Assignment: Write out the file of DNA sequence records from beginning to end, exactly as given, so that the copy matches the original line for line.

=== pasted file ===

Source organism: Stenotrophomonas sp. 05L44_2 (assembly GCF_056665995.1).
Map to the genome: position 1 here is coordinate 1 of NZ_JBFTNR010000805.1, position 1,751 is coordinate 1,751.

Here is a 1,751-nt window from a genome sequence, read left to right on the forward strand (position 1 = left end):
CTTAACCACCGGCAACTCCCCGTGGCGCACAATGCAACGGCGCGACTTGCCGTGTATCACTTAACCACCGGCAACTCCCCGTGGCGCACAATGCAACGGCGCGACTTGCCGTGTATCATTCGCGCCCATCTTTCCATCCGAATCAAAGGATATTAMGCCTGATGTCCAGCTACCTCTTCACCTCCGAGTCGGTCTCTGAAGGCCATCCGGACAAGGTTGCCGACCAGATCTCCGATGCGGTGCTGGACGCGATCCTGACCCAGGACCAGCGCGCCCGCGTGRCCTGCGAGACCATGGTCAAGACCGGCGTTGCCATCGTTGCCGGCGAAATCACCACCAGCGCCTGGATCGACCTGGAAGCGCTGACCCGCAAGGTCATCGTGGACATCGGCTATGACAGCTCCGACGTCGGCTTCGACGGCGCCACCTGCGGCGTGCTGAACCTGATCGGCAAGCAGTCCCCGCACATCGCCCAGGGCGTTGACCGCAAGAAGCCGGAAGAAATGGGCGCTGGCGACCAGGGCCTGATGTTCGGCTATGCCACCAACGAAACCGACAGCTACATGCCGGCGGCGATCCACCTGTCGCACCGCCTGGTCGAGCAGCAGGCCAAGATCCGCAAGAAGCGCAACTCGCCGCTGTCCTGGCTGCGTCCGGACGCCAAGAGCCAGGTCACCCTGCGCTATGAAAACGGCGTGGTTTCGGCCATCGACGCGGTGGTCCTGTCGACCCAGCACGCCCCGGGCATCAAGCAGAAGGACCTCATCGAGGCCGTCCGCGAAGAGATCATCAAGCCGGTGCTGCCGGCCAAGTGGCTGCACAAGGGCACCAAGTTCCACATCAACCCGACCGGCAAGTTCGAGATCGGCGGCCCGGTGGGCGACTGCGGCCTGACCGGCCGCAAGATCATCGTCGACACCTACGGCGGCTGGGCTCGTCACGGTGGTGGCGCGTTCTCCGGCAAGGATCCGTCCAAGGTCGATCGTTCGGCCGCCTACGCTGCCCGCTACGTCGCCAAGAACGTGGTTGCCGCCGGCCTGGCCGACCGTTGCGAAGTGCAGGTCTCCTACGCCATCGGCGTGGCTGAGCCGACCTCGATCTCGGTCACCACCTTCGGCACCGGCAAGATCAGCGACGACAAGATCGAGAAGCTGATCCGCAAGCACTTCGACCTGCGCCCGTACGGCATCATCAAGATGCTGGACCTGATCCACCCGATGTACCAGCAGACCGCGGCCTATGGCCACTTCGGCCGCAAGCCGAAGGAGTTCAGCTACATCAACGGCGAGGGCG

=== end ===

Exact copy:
Source organism: Stenotrophomonas sp. 05L44_2 (assembly GCF_056665995.1).
Map to the genome: position 1 here is coordinate 1 of NZ_JBFTNR010000805.1, position 1,751 is coordinate 1,751.

Here is a 1,751-nt window from a genome sequence, read left to right on the forward strand (position 1 = left end):
CTTAACCACCGGCAACTCCCCGTGGCGCACAATGCAACGGCGCGACTTGCCGTGTATCACTTAACCACCGGCAACTCCCCGTGGCGCACAATGCAACGGCGCGACTTGCCGTGTATCATTCGCGCCCATCTTTCCATCCGAATCAAAGGATATTAMGCCTGATGTCCAGCTACCTCTTCACCTCCGAGTCGGTCTCTGAAGGCCATCCGGACAAGGTTGCCGACCAGATCTCCGATGCGGTGCTGGACGCGATCCTGACCCAGGACCAGCGCGCCCGCGTGRCCTGCGAGACCATGGTCAAGACCGGCGTTGCCATCGTTGCCGGCGAAATCACCACCAGCGCCTGGATCGACCTGGAAGCGCTGACCCGCAAGGTCATCGTGGACATCGGCTATGACAGCTCCGACGTCGGCTTCGACGGCGCCACCTGCGGCGTGCTGAACCTGATCGGCAAGCAGTCCCCGCACATCGCCCAGGGCGTTGACCGCAAGAAGCCGGAAGAAATGGGCGCTGGCGACCAGGGCCTGATGTTCGGCTATGCCACCAACGAAACCGACAGCTACATGCCGGCGGCGATCCACCTGTCGCACCGCCTGGTCGAGCAGCAGGCCAAGATCCGCAAGAAGCGCAACTCGCCGCTGTCCTGGCTGCGTCCGGACGCCAAGAGCCAGGTCACCCTGCGCTATGAAAACGGCGTGGTTTCGGCCATCGACGCGGTGGTCCTGTCGACCCAGCACGCCCCGGGCATCAAGCAGAAGGACCTCATCGAGGCCGTCCGCGAAGAGATCATCAAGCCGGTGCTGCCGGCCAAGTGGCTGCACAAGGGCACCAAGTTCCACATCAACCCGACCGGCAAGTTCGAGATCGGCGGCCCGGTGGGCGACTGCGGCCTGACCGGCCGCAAGATCATCGTCGACACCTACGGCGGCTGGGCTCGTCACGGTGGTGGCGCGTTCTCCGGCAAGGATCCGTCCAAGGTCGATCGTTCGGCCGCCTACGCTGCCCGCTACGTCGCCAAGAACGTGGTTGCCGCCGGCCTGGCCGACCGTTGCGAAGTGCAGGTCTCCTACGCCATCGGCGTGGCTGAGCCGACCTCGATCTCGGTCACCACCTTCGGCACCGGCAAGATCAGCGACGACAAGATCGAGAAGCTGATCCGCAAGCACTTCGACCTGCGCCCGTACGGCATCATCAAGATGCTGGACCTGATCCACCCGATGTACCAGCAGACCGCGGCCTATGGCCACTTCGGCCGCAAGCCGAAGGAGTTCAGCTACATCAACGGCGAGGGCG